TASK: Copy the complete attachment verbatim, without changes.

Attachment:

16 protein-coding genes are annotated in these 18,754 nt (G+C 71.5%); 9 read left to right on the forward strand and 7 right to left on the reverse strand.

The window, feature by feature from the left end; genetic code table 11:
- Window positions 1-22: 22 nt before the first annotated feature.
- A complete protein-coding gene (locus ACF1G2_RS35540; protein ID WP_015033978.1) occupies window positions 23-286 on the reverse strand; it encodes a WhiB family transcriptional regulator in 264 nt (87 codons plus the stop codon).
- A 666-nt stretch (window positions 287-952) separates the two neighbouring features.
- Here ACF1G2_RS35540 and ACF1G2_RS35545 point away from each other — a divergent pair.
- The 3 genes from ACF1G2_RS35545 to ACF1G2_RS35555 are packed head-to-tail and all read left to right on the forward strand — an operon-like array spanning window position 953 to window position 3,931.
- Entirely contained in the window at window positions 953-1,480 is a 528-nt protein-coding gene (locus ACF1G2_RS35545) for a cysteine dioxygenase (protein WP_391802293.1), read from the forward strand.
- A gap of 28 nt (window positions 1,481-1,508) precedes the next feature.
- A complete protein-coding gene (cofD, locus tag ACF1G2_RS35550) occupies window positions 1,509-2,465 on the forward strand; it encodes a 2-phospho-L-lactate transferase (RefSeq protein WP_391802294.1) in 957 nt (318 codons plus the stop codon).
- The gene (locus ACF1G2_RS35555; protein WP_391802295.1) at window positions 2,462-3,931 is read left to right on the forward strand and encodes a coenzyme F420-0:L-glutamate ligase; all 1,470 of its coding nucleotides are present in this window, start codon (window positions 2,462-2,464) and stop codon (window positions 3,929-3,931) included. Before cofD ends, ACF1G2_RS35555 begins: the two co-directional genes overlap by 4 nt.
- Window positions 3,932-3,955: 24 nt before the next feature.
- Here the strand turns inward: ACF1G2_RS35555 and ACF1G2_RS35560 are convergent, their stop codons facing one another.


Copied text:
16 protein-coding genes are annotated in these 18,754 nt (G+C 71.5%); 9 read left to right on the forward strand and 7 right to left on the reverse strand.

The window, feature by feature from the left end; genetic code table 11:
- Window positions 1-22: 22 nt before the first annotated feature.
- A complete protein-coding gene (locus ACF1G2_RS35540; protein ID WP_015033978.1) occupies window positions 23-286 on the reverse strand; it encodes a WhiB family transcriptional regulator in 264 nt (87 codons plus the stop codon).
- A 666-nt stretch (window positions 287-952) separates the two neighbouring features.
- Here ACF1G2_RS35540 and ACF1G2_RS35545 point away from each other — a divergent pair.
- The 3 genes from ACF1G2_RS35545 to ACF1G2_RS35555 are packed head-to-tail and all read left to right on the forward strand — an operon-like array spanning window position 953 to window position 3,931.
- Entirely contained in the window at window positions 953-1,480 is a 528-nt protein-coding gene (locus ACF1G2_RS35545) for a cysteine dioxygenase (protein WP_391802293.1), read from the forward strand.
- A gap of 28 nt (window positions 1,481-1,508) precedes the next feature.
- A complete protein-coding gene (cofD, locus tag ACF1G2_RS35550) occupies window positions 1,509-2,465 on the forward strand; it encodes a 2-phospho-L-lactate transferase (RefSeq protein WP_391802294.1) in 957 nt (318 codons plus the stop codon).
- The gene (locus ACF1G2_RS35555; protein WP_391802295.1) at window positions 2,462-3,931 is read left to right on the forward strand and encodes a coenzyme F420-0:L-glutamate ligase; all 1,470 of its coding nucleotides are present in this window, start codon (window positions 2,462-2,464) and stop codon (window positions 3,929-3,931) included. Before cofD ends, ACF1G2_RS35555 begins: the two co-directional genes overlap by 4 nt.
- Window positions 3,932-3,955: 24 nt before the next feature.
- Here the strand turns inward: ACF1G2_RS35555 and ACF1G2_RS35560 are convergent, their stop codons facing one another.